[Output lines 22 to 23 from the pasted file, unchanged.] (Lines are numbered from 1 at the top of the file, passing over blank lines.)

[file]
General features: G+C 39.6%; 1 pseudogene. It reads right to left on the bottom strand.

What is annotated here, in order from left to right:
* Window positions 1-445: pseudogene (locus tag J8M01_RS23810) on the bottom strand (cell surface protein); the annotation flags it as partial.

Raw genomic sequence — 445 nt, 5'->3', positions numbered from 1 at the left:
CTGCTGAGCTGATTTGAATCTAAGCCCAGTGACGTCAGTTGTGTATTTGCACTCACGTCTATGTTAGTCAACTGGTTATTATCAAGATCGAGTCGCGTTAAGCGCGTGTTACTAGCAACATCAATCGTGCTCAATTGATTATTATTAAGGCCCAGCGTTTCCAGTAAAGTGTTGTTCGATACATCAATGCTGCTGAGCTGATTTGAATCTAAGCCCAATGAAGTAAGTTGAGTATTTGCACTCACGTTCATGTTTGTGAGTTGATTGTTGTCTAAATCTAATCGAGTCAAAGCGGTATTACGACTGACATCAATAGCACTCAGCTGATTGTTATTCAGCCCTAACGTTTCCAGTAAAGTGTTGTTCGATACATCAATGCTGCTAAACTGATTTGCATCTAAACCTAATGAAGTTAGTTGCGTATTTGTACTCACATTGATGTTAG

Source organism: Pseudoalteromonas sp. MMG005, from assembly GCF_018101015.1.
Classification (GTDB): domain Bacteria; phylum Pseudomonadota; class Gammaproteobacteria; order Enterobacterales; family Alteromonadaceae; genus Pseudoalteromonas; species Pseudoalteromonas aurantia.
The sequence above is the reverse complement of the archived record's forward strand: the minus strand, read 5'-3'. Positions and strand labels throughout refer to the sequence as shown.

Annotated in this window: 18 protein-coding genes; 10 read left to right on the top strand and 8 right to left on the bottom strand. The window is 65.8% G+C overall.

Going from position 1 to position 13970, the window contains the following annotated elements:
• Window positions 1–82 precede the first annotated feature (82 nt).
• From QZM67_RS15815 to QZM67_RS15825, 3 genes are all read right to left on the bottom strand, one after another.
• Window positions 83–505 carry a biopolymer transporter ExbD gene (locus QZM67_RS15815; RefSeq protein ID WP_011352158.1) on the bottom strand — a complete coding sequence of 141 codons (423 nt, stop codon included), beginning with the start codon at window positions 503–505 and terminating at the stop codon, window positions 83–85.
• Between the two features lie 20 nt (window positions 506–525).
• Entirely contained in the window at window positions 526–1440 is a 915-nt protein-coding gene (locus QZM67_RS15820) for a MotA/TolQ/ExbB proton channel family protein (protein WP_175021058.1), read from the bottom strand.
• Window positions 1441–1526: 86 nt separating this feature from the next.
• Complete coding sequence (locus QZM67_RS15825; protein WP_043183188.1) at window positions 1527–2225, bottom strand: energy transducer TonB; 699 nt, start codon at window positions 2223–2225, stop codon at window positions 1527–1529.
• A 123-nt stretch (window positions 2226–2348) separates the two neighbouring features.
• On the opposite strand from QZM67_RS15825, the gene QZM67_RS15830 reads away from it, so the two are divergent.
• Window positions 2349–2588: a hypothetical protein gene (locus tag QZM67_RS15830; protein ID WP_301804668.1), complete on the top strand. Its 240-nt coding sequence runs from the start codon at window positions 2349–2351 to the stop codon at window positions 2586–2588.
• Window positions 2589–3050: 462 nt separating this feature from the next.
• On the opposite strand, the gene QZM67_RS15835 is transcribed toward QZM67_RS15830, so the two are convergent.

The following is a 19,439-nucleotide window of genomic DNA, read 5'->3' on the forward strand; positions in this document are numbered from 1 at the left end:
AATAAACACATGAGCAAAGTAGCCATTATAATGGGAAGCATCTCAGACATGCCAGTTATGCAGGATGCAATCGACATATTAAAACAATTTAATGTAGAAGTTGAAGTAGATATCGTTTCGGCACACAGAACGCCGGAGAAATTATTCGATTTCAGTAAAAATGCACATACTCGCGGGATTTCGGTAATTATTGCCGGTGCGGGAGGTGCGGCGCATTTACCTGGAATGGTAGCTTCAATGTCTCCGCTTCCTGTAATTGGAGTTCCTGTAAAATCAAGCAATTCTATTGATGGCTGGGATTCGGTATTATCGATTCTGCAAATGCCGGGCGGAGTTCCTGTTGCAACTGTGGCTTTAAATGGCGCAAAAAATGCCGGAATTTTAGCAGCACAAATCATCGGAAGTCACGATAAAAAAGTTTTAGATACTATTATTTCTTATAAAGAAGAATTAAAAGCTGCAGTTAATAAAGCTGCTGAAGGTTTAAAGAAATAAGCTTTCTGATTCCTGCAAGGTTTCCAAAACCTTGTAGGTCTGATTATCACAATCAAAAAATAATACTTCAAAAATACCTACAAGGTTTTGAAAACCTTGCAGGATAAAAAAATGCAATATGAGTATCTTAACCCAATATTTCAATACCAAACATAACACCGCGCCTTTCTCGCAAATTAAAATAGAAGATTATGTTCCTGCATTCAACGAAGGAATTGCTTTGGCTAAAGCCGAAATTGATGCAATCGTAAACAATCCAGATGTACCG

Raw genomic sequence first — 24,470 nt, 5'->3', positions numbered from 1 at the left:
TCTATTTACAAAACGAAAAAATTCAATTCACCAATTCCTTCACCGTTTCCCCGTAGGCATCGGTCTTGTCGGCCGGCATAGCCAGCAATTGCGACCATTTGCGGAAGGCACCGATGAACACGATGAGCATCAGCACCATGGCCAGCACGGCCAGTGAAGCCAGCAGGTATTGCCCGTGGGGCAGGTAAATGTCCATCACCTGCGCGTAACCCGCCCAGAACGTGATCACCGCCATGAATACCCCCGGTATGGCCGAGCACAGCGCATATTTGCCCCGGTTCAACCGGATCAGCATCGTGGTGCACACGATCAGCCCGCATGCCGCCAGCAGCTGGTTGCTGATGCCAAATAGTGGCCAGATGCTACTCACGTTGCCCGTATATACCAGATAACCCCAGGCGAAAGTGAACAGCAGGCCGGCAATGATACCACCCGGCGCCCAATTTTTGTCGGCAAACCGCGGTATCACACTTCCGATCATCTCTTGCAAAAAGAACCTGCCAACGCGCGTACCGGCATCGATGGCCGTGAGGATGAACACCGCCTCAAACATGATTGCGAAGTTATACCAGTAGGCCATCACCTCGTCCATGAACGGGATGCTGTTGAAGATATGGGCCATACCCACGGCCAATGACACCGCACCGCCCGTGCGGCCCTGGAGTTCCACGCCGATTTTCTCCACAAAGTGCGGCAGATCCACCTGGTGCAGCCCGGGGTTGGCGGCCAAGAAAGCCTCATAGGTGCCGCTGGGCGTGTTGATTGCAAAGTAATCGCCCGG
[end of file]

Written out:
• On the opposite strand, the gene QZM67_RS15835 is transcribed toward QZM67_RS15830, so the two are convergent.

The following is a 19,439-nucleotide window of genomic DNA, read 5'->3' on the forward strand; positions in this document are numbered from 1 at the left end: